Noir and Tear Jerkers

To this day, I’ll scroll ahead on Turner Classic Movies or American Movie Classics looking for them. Double Indemnity, Mildred Pierce, Dark Victory.

Traces of my first professional career job.

Fresh from a year in a broadcasting technical school in the Twin Cities, I stuck my foot in the door of the Broadcasting Industry (Marshall McLuhan’s caps) by watching old movies.

In the middle of the night.

At KAKE-TV in my hometown of Wichita. My first brush with noir and I connected with its innate cynicism.

Fred McMurray plunges hard for Barbara Stanwyck in Double Indemnity:

“Yes, I killed him. I killed him for money... and a woman... and I didn't get the money and I didn't get the woman. Pretty, isn't it?” 

My job was the epitome of behind the scenes. It was 1979, smack in the middle of a technological transition. The movies were on actual 16-millimeter celluloid film and I’d thread them through behemoth film projectors, projecting into a video camera through a series of mirrors to be received by the Sony Trinitrons in the basements and bedrooms of insomniacs throughout Greater Doodah and the central Great Plains.

The commercials were on 2-inch videotape cartridges, roughly the size of a pint milk carton, which I’d load into a state-of-the-art (then – today, it’s an antique) wall-covering conveyor belt carousel.

Then I’d settle in at Master Control (exactly what the name implies), a Wurlitzer organ-esque array of flashing buttons, knobs, faders and levers. I felt like Lt. Sulu at the helm of the Enterprise.

I was 21.

Foot in the door, because I had no intention of remaining behind the scenes. My overnight shift was bookended by lunch pail-carrying lifer technicians and there I sat in my polyester and platform heels and can remember thinking, my God, I don’t want to be like these guys when I’m that age.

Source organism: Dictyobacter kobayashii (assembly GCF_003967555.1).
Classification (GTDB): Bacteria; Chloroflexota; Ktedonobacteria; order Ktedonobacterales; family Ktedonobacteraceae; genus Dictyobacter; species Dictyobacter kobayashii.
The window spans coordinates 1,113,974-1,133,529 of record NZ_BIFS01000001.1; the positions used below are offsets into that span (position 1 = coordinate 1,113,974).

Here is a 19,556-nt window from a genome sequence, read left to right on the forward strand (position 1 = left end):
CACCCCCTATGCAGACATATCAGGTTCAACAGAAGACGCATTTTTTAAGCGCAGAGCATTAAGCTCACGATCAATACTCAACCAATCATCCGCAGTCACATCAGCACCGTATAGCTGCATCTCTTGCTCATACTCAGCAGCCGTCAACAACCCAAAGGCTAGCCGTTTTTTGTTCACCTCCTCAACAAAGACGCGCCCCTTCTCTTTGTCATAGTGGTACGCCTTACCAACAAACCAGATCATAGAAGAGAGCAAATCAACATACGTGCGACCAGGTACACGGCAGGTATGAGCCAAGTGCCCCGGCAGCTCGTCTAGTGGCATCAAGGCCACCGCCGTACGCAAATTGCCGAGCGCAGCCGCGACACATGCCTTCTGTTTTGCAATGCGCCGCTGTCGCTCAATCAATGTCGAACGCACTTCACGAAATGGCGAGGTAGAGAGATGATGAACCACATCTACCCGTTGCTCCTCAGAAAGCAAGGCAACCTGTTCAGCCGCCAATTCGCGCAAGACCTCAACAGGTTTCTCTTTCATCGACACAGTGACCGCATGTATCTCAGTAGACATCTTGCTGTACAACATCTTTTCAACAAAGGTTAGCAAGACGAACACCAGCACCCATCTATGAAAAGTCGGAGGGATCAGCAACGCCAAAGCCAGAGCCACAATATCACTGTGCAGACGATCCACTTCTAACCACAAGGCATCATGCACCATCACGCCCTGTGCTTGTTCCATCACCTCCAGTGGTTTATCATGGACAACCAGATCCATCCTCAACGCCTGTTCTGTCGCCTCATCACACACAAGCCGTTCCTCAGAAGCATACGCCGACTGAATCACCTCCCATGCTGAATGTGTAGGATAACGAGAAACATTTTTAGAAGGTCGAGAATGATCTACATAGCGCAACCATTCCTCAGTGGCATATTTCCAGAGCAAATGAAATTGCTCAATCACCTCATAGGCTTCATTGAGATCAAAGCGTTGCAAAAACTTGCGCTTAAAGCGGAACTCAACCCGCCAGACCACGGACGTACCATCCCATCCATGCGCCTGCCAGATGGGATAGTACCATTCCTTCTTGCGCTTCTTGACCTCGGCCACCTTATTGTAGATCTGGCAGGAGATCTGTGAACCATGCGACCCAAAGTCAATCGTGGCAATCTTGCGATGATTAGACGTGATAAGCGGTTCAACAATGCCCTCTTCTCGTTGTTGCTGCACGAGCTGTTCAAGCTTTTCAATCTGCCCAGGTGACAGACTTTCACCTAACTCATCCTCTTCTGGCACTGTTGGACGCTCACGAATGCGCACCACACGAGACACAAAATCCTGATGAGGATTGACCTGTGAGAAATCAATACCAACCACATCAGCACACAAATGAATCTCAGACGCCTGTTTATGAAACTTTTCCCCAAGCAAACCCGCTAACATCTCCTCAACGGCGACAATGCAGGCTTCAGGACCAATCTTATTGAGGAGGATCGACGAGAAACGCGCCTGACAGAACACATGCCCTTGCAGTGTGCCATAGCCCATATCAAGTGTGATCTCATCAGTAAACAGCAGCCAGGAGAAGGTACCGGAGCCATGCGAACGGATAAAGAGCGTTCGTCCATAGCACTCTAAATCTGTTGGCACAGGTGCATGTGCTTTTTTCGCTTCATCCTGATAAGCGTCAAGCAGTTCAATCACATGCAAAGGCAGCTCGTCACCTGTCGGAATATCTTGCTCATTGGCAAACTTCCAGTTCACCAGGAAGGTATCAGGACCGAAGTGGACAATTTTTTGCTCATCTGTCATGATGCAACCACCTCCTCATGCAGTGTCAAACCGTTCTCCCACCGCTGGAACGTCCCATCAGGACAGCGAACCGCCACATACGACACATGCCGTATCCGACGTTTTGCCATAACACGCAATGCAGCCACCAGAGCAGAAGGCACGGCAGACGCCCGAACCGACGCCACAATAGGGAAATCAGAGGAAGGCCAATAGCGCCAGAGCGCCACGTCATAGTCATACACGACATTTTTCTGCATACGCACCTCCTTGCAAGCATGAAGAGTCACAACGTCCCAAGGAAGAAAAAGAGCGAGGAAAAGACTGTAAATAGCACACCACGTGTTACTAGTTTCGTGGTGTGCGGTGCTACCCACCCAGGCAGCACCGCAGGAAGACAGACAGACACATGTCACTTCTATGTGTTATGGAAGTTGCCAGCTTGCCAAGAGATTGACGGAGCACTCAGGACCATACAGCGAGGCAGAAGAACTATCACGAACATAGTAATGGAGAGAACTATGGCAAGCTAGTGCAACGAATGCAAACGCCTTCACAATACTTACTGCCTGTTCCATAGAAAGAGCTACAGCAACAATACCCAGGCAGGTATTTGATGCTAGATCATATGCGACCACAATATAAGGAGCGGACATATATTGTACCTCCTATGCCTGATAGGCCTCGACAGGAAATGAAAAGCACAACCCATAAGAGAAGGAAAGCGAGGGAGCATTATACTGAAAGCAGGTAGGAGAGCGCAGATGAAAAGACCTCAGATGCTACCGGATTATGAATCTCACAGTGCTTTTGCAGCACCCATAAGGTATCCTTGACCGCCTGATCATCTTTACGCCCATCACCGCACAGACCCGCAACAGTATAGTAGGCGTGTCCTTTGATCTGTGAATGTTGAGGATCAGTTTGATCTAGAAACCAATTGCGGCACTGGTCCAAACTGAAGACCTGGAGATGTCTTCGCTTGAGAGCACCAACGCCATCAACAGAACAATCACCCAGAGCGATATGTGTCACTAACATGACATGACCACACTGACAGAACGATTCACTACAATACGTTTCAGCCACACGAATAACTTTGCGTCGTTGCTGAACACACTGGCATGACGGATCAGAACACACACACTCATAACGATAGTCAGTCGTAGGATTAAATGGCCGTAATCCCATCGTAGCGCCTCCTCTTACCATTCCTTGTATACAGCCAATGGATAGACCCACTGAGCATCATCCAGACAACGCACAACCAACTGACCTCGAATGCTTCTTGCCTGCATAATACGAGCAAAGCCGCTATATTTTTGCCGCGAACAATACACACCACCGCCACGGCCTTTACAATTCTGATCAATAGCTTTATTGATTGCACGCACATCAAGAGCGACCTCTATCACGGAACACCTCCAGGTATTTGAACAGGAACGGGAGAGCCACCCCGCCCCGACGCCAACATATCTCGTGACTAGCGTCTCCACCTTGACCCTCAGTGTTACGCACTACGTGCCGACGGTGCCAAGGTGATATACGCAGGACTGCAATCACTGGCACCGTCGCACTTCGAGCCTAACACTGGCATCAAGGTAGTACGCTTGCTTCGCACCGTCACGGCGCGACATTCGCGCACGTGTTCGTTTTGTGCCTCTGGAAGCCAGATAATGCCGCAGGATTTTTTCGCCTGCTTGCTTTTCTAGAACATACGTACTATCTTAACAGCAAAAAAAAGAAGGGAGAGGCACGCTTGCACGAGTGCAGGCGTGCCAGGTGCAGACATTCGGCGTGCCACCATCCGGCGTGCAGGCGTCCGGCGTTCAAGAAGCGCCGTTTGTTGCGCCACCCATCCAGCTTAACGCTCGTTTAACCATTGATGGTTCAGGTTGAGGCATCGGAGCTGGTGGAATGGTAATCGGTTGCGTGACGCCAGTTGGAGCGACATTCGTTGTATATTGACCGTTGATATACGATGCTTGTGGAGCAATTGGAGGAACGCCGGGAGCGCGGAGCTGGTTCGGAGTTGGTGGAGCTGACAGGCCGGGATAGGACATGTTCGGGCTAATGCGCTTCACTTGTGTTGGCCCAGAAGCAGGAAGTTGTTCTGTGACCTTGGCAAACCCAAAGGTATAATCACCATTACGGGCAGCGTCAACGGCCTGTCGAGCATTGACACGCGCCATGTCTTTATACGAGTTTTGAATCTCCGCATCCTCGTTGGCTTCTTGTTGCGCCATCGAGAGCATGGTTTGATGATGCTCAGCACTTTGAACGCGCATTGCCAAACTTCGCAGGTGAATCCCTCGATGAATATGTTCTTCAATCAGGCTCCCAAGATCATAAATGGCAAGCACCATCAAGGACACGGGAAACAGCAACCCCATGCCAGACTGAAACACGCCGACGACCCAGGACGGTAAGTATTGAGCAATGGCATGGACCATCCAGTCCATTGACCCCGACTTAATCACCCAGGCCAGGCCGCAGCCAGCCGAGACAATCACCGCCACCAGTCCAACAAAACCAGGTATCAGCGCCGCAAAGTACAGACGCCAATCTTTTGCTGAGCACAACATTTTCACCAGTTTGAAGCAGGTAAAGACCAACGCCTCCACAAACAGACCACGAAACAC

Ann Blyth as daughter, Veda, to Joan Crawford’s Mildred Pierce: 

“With this money I can get away from you. From you and your chickens and your pies and your kitchens and everything that smells of grease. I can get away from this shack with its cheap furniture. And this town and its dollar days, and its women that wear uniforms and its men that wear overalls.” 

For “lunch,” I dined either on a vended Tuna Salad on Soggy or ordered up a cheeseburger from the Denny’s across West Street, waited for a lengthy segment of the movie, propped a book in the front door of the TV station and hoofed it across the street and back.  

Ambition infused with arrogance.
 

Bette Davis jerks tears as a young socialite who overcomes hedonism as she dies from an inoperable brain tumor:

“Nothing can hurt us now. What we have can't be destroyed. That's our victory... our victory over the dark. It is a victory because we're not afraid.” 

Immediately, I started working the system and within a year parlayed a job downstairs in the same building as the overnight deejay on KAKE Radio 1240-AM.

Adult Contemporary.

England Dan and John Ford Coley told me love is the answer when I was still tryna figure out the questions.